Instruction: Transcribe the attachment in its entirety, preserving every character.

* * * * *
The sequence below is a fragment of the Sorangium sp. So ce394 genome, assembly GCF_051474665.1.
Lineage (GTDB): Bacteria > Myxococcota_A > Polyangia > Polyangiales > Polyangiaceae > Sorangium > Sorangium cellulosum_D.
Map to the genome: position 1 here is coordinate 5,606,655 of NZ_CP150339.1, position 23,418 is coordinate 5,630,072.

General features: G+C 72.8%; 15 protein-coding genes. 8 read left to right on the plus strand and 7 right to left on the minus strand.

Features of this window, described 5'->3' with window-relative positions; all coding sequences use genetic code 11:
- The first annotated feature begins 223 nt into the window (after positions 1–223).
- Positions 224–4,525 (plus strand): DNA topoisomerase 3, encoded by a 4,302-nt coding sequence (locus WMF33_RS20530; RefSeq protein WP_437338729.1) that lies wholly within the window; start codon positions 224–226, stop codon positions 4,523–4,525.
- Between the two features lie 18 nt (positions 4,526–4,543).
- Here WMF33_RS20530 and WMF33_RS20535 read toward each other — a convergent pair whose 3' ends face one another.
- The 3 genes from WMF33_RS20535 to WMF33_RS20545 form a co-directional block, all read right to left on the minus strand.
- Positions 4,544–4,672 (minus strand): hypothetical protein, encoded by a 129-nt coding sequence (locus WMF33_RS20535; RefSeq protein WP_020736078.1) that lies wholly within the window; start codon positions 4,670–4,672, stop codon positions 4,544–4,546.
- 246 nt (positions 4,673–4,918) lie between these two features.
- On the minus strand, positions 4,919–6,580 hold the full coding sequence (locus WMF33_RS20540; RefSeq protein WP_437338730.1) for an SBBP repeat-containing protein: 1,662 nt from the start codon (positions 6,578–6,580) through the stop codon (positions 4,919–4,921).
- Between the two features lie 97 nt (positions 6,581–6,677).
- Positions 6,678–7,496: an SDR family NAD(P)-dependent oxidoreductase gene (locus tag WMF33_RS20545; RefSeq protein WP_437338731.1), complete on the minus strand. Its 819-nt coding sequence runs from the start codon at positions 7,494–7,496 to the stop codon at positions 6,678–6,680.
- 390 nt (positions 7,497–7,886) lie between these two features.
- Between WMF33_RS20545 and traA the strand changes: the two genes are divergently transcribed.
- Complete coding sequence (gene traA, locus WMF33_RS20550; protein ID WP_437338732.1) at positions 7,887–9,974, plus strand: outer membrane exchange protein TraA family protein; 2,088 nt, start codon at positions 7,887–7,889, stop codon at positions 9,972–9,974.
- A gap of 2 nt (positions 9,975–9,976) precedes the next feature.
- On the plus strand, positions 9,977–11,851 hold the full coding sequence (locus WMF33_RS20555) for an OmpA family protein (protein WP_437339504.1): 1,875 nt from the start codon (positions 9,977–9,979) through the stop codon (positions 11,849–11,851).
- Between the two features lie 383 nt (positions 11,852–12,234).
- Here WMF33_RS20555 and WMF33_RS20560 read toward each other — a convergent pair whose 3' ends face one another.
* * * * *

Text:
The sequence below is a fragment of the Sorangium sp. So ce394 genome, assembly GCF_051474665.1.
Lineage (GTDB): Bacteria > Myxococcota_A > Polyangia > Polyangiales > Polyangiaceae > Sorangium > Sorangium cellulosum_D.
Map to the genome: position 1 here is coordinate 5,606,655 of NZ_CP150339.1, position 23,418 is coordinate 5,630,072.

General features: G+C 72.8%; 15 protein-coding genes. 8 read left to right on the plus strand and 7 right to left on the minus strand.

Features of this window, described 5'->3' with window-relative positions; all coding sequences use genetic code 11:
- The first annotated feature begins 223 nt into the window (after positions 1–223).
- Positions 224–4,525 (plus strand): DNA topoisomerase 3, encoded by a 4,302-nt coding sequence (locus WMF33_RS20530; RefSeq protein WP_437338729.1) that lies wholly within the window; start codon positions 224–226, stop codon positions 4,523–4,525.
- Between the two features lie 18 nt (positions 4,526–4,543).
- Here WMF33_RS20530 and WMF33_RS20535 read toward each other — a convergent pair whose 3' ends face one another.
- The 3 genes from WMF33_RS20535 to WMF33_RS20545 form a co-directional block, all read right to left on the minus strand.
- Positions 4,544–4,672 (minus strand): hypothetical protein, encoded by a 129-nt coding sequence (locus WMF33_RS20535; RefSeq protein WP_020736078.1) that lies wholly within the window; start codon positions 4,670–4,672, stop codon positions 4,544–4,546.
- 246 nt (positions 4,673–4,918) lie between these two features.
- On the minus strand, positions 4,919–6,580 hold the full coding sequence (locus WMF33_RS20540; RefSeq protein WP_437338730.1) for an SBBP repeat-containing protein: 1,662 nt from the start codon (positions 6,578–6,580) through the stop codon (positions 4,919–4,921).
- Between the two features lie 97 nt (positions 6,581–6,677).
- Positions 6,678–7,496: an SDR family NAD(P)-dependent oxidoreductase gene (locus tag WMF33_RS20545; RefSeq protein WP_437338731.1), complete on the minus strand. Its 819-nt coding sequence runs from the start codon at positions 7,494–7,496 to the stop codon at positions 6,678–6,680.
- 390 nt (positions 7,497–7,886) lie between these two features.
- Between WMF33_RS20545 and traA the strand changes: the two genes are divergently transcribed.
- Complete coding sequence (gene traA, locus WMF33_RS20550; protein ID WP_437338732.1) at positions 7,887–9,974, plus strand: outer membrane exchange protein TraA family protein; 2,088 nt, start codon at positions 7,887–7,889, stop codon at positions 9,972–9,974.
- A gap of 2 nt (positions 9,975–9,976) precedes the next feature.
- On the plus strand, positions 9,977–11,851 hold the full coding sequence (locus WMF33_RS20555) for an OmpA family protein (protein WP_437339504.1): 1,875 nt from the start codon (positions 9,977–9,979) through the stop codon (positions 11,849–11,851).
- Between the two features lie 383 nt (positions 11,852–12,234).
- Here WMF33_RS20555 and WMF33_RS20560 read toward each other — a convergent pair whose 3' ends face one another.